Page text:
How does the discussion about mice foreshadow the conclusion of the story?

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Mr. Travis, Eckels's guide on his prehistoric safari, warns him what will happen if he kills so much as a mouse on his hunting expedition: it will disrupt the entire food chain. If you get rid of one species of animal such as a mouse, you also get rid of the animals that feed on them, such as foxes. If you get rid of foxes, you also get rid of the lions that hunt foxes, and so on. The consequences of killing that one mouse would be catastrophic; billions of life-forms will be thrown into chaos and destruction. The repercussions for human beings would be particularly dire. Deprived of his prey, the caveman will starve—and then where will future generations be?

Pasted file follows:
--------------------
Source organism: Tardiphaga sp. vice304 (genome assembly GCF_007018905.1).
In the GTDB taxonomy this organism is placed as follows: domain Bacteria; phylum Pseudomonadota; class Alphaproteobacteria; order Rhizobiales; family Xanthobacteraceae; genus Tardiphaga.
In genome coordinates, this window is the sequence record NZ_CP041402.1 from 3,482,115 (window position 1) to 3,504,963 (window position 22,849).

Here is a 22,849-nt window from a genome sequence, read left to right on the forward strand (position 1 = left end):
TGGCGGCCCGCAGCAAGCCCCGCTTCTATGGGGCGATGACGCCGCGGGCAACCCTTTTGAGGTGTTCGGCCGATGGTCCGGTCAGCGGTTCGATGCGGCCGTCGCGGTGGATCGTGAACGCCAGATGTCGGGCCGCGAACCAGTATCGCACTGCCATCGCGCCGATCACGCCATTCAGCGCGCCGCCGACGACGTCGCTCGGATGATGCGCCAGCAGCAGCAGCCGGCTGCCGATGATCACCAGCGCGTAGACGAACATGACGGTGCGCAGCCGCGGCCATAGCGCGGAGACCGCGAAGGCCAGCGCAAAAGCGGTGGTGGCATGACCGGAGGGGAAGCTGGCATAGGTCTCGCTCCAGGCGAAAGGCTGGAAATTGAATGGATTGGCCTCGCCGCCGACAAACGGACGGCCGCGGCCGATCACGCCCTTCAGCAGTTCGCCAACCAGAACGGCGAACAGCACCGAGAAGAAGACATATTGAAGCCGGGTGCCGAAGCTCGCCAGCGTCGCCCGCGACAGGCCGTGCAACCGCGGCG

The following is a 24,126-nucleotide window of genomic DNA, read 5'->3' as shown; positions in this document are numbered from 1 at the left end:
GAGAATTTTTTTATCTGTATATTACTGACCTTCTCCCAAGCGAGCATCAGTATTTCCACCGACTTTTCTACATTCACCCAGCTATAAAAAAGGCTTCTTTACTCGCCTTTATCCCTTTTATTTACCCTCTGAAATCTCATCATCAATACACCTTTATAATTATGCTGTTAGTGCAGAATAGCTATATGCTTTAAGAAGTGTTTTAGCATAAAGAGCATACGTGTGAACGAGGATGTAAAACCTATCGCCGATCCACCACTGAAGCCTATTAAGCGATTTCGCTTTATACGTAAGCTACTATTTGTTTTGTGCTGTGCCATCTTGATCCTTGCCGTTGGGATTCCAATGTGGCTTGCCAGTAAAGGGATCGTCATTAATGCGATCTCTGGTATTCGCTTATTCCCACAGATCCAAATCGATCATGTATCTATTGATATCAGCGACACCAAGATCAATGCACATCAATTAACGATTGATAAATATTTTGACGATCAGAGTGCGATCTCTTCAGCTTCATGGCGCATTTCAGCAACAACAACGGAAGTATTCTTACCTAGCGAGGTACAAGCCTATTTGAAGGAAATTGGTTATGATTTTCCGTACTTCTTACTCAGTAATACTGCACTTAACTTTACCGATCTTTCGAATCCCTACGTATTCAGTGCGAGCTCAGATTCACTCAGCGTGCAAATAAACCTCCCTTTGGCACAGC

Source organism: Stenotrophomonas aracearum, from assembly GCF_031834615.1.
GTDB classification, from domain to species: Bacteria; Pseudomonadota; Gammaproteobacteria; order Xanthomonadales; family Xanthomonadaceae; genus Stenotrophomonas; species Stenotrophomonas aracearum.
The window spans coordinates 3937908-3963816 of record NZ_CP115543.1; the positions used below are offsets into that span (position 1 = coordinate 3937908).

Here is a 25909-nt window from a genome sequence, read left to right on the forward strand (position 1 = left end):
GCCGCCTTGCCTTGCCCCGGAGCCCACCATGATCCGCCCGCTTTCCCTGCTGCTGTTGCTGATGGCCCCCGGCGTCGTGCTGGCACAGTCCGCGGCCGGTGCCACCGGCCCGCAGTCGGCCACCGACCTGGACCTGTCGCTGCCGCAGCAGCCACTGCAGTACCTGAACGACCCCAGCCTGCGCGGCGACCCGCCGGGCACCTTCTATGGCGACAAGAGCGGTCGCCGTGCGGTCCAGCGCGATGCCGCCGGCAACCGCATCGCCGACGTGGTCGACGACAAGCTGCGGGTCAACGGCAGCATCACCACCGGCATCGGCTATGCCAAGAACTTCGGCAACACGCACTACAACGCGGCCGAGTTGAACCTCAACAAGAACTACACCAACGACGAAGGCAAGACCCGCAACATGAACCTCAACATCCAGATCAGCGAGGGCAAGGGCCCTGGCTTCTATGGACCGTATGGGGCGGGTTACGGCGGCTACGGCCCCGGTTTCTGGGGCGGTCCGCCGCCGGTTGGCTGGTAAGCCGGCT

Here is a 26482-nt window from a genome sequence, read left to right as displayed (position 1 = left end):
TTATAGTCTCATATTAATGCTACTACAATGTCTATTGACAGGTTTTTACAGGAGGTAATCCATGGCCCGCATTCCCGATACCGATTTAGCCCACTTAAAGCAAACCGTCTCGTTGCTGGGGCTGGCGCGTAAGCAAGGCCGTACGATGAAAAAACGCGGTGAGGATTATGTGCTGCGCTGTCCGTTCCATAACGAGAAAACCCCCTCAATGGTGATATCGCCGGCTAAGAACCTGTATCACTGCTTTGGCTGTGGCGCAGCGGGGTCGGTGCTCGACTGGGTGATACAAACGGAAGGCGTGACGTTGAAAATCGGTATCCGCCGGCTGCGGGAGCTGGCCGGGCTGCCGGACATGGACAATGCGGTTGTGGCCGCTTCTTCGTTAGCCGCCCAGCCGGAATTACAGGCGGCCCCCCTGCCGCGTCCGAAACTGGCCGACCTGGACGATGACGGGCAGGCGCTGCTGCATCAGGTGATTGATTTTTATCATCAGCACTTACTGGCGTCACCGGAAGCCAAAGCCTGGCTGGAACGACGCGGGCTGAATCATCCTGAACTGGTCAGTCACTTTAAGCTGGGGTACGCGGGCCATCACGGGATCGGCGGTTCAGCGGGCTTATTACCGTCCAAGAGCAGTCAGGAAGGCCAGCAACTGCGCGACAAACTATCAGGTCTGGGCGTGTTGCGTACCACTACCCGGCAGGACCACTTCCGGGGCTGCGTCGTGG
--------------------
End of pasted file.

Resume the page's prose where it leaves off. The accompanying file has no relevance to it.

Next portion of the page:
Travis's stark warning foreshadows what will happen when Eckels returns to 2055. He discovers, to his horror, that Deutscher, the thuggish autocrat, is now in charge. The nature of humanity has been radically altered and all because Eckels ignored Travis's instructions and departed from the path. He may not have killed a mouse, but Eckels, by that one small action, has changed the nature of humanity forever.

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